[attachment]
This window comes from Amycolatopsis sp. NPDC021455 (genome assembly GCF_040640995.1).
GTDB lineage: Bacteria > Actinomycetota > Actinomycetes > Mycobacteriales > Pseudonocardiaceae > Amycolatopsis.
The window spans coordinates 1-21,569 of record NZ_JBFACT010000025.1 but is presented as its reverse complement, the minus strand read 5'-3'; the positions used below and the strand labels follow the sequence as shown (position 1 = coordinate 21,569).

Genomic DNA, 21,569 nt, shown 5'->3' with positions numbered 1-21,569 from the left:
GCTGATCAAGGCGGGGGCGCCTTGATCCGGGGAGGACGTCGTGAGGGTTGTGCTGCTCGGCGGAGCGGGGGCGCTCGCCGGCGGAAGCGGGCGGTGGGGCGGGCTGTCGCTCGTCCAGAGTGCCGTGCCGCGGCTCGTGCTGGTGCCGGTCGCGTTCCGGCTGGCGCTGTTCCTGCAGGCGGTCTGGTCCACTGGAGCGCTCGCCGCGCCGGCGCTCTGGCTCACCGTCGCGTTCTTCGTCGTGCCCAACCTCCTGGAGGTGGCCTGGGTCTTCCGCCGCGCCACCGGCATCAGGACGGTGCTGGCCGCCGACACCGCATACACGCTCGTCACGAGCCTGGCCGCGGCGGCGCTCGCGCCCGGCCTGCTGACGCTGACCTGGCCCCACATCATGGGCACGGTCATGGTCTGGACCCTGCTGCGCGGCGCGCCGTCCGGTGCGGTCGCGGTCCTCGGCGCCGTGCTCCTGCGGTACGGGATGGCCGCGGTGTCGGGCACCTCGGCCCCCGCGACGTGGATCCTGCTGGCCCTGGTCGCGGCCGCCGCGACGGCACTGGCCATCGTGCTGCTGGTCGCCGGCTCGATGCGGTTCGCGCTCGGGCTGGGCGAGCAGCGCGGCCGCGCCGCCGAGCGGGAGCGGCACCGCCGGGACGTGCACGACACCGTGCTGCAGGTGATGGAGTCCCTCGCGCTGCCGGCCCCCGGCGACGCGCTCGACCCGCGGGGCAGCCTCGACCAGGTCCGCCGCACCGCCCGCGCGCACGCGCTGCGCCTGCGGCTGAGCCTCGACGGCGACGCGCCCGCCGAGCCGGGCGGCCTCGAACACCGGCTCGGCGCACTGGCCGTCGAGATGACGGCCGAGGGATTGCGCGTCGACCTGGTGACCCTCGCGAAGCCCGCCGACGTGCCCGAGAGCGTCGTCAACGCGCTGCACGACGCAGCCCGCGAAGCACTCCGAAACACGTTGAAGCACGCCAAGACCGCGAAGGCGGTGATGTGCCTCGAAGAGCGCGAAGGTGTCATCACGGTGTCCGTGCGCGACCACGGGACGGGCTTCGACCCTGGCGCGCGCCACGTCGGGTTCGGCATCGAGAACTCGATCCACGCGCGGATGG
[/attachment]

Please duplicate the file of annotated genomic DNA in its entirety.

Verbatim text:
This window comes from Amycolatopsis sp. NPDC021455 (genome assembly GCF_040640995.1).
GTDB lineage: Bacteria > Actinomycetota > Actinomycetes > Mycobacteriales > Pseudonocardiaceae > Amycolatopsis.
The window spans coordinates 1-21,569 of record NZ_JBFACT010000025.1 but is presented as its reverse complement, the minus strand read 5'-3'; the positions used below and the strand labels follow the sequence as shown (position 1 = coordinate 21,569).

Genomic DNA, 21,569 nt, shown 5'->3' with positions numbered 1-21,569 from the left:
GCTGATCAAGGCGGGGGCGCCTTGATCCGGGGAGGACGTCGTGAGGGTTGTGCTGCTCGGCGGAGCGGGGGCGCTCGCCGGCGGAAGCGGGCGGTGGGGCGGGCTGTCGCTCGTCCAGAGTGCCGTGCCGCGGCTCGTGCTGGTGCCGGTCGCGTTCCGGCTGGCGCTGTTCCTGCAGGCGGTCTGGTCCACTGGAGCGCTCGCCGCGCCGGCGCTCTGGCTCACCGTCGCGTTCTTCGTCGTGCCCAACCTCCTGGAGGTGGCCTGGGTCTTCCGCCGCGCCACCGGCATCAGGACGGTGCTGGCCGCCGACACCGCATACACGCTCGTCACGAGCCTGGCCGCGGCGGCGCTCGCGCCCGGCCTGCTGACGCTGACCTGGCCCCACATCATGGGCACGGTCATGGTCTGGACCCTGCTGCGCGGCGCGCCGTCCGGTGCGGTCGCGGTCCTCGGCGCCGTGCTCCTGCGGTACGGGATGGCCGCGGTGTCGGGCACCTCGGCCCCCGCGACGTGGATCCTGCTGGCCCTGGTCGCGGCCGCCGCGACGGCACTGGCCATCGTGCTGCTGGTCGCCGGCTCGATGCGGTTCGCGCTCGGGCTGGGCGAGCAGCGCGGCCGCGCCGCCGAGCGGGAGCGGCACCGCCGGGACGTGCACGACACCGTGCTGCAGGTGATGGAGTCCCTCGCGCTGCCGGCCCCCGGCGACGCGCTCGACCCGCGGGGCAGCCTCGACCAGGTCCGCCGCACCGCCCGCGCGCACGCGCTGCGCCTGCGGCTGAGCCTCGACGGCGACGCGCCCGCCGAGCCGGGCGGCCTCGAACACCGGCTCGGCGCACTGGCCGTCGAGATGACGGCCGAGGGATTGCGCGTCGACCTGGTGACCCTCGCGAAGCCCGCCGACGTGCCCGAGAGCGTCGTCAACGCGCTGCACGACGCAGCCCGCGAAGCACTCCGAAACACGTTGAAGCACGCCAAGACCGCGAAGGCGGTGATGTGCCTCGAAGAGCGCGAAGGTGTCATCACGGTGTCCGTGCGCGACCACGGGACGGGCTTCGACCCTGGCGCGCGCCACGTCGGGTTCGGCATCGAGAACTCGATCCACGCGCGGATGG